Committee meetings do nothing to answer ethics questions while raising new ones
An agenda item intended to discuss rebidding large contracts and the possible use of a contract specialist ended up antagonizing commissioners already on edge about allegations that three of their own have engaged in improper working relationships with the city.
Commissioner Bill Lockett’s Administrative Services Committee was prepared to act on Commissioner Grady Smith’s motion to update code provisions relating to employees and public officials participating as subcontractors on city projects, an item that was referred from the February 11 Administrative Services Committee meeting, but Lockett led a vote to delete that from the agenda, adding in its place a discussion about the allegations that three city commissioners have done business with the city.
After the February 11 committee meeting, which resulted in a closed door legal session following Procurement Director Geri Sams’ reluctance to publically answer questions about whether there was any evidence that commissioners were working for the city, it was learned that Commissioners Grady Smith, Joe Jackson and Wayne Guilfoyle had all done work for the city.
Smith owns a plumbing company with his brother, Jackson is a locksmith and Guilfoyle owns a flooring company. All have since admitted their businesses have performed work for the city since taking office.
The discussion was set to occur at the end of the long series of committee meetings, though instead of launching into the expected discussion, Lockett chose to put the issue into Mayor Deke Copenhaver’s lap by moving it to the full commission, citing Copenhaver’s censure of Commissioner Calvin Holland in 2007 as precedence for the mayor to become involved.
The move surprised many commissioners, who had remained for the expected discussion after their own committee meetings had finished.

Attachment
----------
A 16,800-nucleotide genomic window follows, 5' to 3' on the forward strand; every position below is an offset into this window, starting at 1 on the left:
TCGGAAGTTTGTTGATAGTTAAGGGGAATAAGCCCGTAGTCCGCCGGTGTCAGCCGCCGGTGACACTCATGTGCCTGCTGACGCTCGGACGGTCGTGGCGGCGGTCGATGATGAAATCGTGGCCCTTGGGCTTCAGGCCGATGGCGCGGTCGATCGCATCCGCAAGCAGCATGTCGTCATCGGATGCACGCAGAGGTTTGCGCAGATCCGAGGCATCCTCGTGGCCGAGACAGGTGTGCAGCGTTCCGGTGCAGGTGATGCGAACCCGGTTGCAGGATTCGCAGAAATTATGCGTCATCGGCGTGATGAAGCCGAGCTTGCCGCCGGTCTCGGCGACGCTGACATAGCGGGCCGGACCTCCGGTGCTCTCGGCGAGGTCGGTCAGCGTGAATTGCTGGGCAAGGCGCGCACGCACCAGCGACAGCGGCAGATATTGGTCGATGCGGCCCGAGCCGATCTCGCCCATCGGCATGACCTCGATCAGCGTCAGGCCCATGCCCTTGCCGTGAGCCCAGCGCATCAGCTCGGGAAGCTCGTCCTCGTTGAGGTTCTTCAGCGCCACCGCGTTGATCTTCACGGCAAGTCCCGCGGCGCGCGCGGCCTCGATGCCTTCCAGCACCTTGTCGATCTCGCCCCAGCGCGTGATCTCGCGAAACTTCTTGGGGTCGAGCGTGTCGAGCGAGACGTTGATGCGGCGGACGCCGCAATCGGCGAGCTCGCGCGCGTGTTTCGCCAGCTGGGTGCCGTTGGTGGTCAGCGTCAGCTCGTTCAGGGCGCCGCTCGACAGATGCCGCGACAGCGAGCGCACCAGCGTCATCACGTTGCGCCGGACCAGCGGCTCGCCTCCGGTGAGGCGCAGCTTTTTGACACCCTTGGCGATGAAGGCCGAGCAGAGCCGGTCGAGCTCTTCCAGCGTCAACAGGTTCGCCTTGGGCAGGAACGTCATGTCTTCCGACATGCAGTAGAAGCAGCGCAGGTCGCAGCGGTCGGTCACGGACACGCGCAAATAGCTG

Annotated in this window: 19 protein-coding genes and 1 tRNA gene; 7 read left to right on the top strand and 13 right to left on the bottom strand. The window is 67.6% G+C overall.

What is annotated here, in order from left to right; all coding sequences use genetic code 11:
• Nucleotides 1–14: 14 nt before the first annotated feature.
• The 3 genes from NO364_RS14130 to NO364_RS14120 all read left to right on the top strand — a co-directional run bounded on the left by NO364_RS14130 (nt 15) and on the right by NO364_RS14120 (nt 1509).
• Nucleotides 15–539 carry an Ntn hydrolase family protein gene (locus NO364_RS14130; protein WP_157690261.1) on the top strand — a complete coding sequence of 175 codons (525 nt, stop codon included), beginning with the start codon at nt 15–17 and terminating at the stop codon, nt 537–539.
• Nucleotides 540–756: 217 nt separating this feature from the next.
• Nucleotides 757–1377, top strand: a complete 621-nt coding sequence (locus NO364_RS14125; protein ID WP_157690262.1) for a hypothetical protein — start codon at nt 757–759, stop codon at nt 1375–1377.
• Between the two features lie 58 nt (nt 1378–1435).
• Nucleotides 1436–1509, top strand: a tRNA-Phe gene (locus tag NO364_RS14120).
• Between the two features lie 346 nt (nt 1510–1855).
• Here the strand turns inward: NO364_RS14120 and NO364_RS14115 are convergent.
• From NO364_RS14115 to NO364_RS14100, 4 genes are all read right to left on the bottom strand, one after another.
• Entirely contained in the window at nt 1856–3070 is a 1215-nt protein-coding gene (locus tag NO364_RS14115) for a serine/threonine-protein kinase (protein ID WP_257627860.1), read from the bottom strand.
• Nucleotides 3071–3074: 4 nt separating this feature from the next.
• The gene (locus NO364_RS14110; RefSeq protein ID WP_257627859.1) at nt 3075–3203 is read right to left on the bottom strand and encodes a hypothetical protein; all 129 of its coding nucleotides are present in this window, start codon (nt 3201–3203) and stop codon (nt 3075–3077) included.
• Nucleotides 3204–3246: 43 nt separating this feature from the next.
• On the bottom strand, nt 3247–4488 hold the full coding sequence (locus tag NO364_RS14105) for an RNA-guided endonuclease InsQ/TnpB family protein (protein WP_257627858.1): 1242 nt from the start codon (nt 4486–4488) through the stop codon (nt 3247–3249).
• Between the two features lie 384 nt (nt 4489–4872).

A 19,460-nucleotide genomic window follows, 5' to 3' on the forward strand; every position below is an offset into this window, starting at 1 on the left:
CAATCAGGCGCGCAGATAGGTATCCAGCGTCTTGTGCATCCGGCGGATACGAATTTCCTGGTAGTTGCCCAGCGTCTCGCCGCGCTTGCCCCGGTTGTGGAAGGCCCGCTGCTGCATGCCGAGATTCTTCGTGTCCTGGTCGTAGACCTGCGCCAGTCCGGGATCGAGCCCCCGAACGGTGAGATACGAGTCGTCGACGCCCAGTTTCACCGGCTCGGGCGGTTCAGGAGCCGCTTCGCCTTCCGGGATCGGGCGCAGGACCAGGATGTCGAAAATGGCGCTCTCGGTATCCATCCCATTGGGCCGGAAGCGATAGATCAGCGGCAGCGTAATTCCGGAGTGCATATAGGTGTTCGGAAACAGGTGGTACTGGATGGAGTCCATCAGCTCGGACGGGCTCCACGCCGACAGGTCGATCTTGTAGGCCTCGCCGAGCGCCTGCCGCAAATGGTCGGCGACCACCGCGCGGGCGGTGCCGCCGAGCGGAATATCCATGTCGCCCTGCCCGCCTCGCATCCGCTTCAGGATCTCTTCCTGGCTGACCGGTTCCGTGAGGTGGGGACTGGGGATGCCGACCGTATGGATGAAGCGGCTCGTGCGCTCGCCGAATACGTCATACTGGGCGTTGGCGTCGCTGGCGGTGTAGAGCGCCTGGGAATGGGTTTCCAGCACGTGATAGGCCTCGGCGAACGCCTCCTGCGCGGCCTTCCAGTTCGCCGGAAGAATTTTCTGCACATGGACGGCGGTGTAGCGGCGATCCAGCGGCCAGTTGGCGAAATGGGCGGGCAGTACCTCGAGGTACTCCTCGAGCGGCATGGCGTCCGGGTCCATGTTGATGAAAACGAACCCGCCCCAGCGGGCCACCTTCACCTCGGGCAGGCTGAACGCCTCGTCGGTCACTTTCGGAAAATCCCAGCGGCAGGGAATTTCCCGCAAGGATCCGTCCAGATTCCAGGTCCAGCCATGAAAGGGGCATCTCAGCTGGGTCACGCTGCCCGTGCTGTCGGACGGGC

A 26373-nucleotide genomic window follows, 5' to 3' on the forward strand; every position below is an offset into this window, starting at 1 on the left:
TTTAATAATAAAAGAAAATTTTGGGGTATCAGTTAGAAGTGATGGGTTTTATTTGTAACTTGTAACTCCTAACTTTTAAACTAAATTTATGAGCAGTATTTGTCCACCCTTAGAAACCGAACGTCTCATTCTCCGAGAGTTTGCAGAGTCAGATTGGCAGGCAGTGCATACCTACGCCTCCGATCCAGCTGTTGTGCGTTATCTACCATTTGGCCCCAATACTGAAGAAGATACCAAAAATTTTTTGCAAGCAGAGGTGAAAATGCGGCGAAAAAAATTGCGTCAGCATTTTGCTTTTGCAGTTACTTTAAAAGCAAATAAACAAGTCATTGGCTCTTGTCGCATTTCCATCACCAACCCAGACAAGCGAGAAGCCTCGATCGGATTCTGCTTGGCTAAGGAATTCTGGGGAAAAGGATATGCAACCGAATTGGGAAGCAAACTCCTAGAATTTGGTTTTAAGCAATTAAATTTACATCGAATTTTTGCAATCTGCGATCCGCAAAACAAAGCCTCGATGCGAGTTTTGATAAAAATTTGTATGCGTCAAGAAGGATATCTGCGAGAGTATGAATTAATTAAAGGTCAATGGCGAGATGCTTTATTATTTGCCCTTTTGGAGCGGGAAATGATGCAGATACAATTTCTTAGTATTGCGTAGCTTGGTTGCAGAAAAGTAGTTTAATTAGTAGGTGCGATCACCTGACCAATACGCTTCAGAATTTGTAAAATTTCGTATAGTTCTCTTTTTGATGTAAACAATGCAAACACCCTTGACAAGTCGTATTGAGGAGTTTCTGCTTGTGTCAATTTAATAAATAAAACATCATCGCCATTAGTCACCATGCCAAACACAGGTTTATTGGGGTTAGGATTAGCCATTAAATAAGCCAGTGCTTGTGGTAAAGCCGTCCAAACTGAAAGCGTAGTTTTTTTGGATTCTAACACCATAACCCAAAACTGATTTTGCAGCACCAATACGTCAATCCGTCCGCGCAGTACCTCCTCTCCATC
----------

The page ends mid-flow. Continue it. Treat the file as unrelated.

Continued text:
Both Lockett and Commissioner Marion Williams expressed displeasure with the law department for not providing what they considered the important, relevant information that was requested about the topic.
Lockett called the information he received “deplorable” and Williams demanded facts and figures so that he didn’t have to make assumptions from media accounts.
The motion to move it forward to the full commission failed after a substitute motion made by Commissioner Donnie Smith to hold a special public meeting failed because he was not a voting member of the committee.
No one else picked up his motion, though Williams said he would make sure the issue would be placed on an upcoming agenda.
Further adding to the suspicions of wrongdoing engulfing city government was the discovery that the city is operating with contracts that have not gone through the procurement process.
Again, this information came from Sams, who was again reluctant to speak fully about the issue. After failing to give an example of a type of contract that would not go through the procurement department, a frustrated Donnie Smith pressed unsuccessfully for an answer.
“That’s a lot of words that got us nowhere,’ he said of her rambling response.
“I know,” she replied.
Donnie Smith said he would follow up at another time, but Williams, who reminded her of the old adage that there are no courthouse secrets, refused to let it go.
“I can’t wait,” he said. “This is too much for me to wait on — I need to know why, I need to know how much money and I need to know when.”
Lockett, however, was unwilling to allow the questioning, and against Williams’ objections, asked Sams if she was prepared to answer the question, to which Williams protested.
“Commissioner Williams, I am chair of this committee and I asked the question and I wish you would respect that.”
“You are the chair,” Williams admitted, “but I had the floor.”
“And I’m taking it back,” Lockett snapped.
The heated exchange left only questions in its wake at a time when there is considerable speculation about the ethics surrounding the administration of government contracts. You Might Also Like: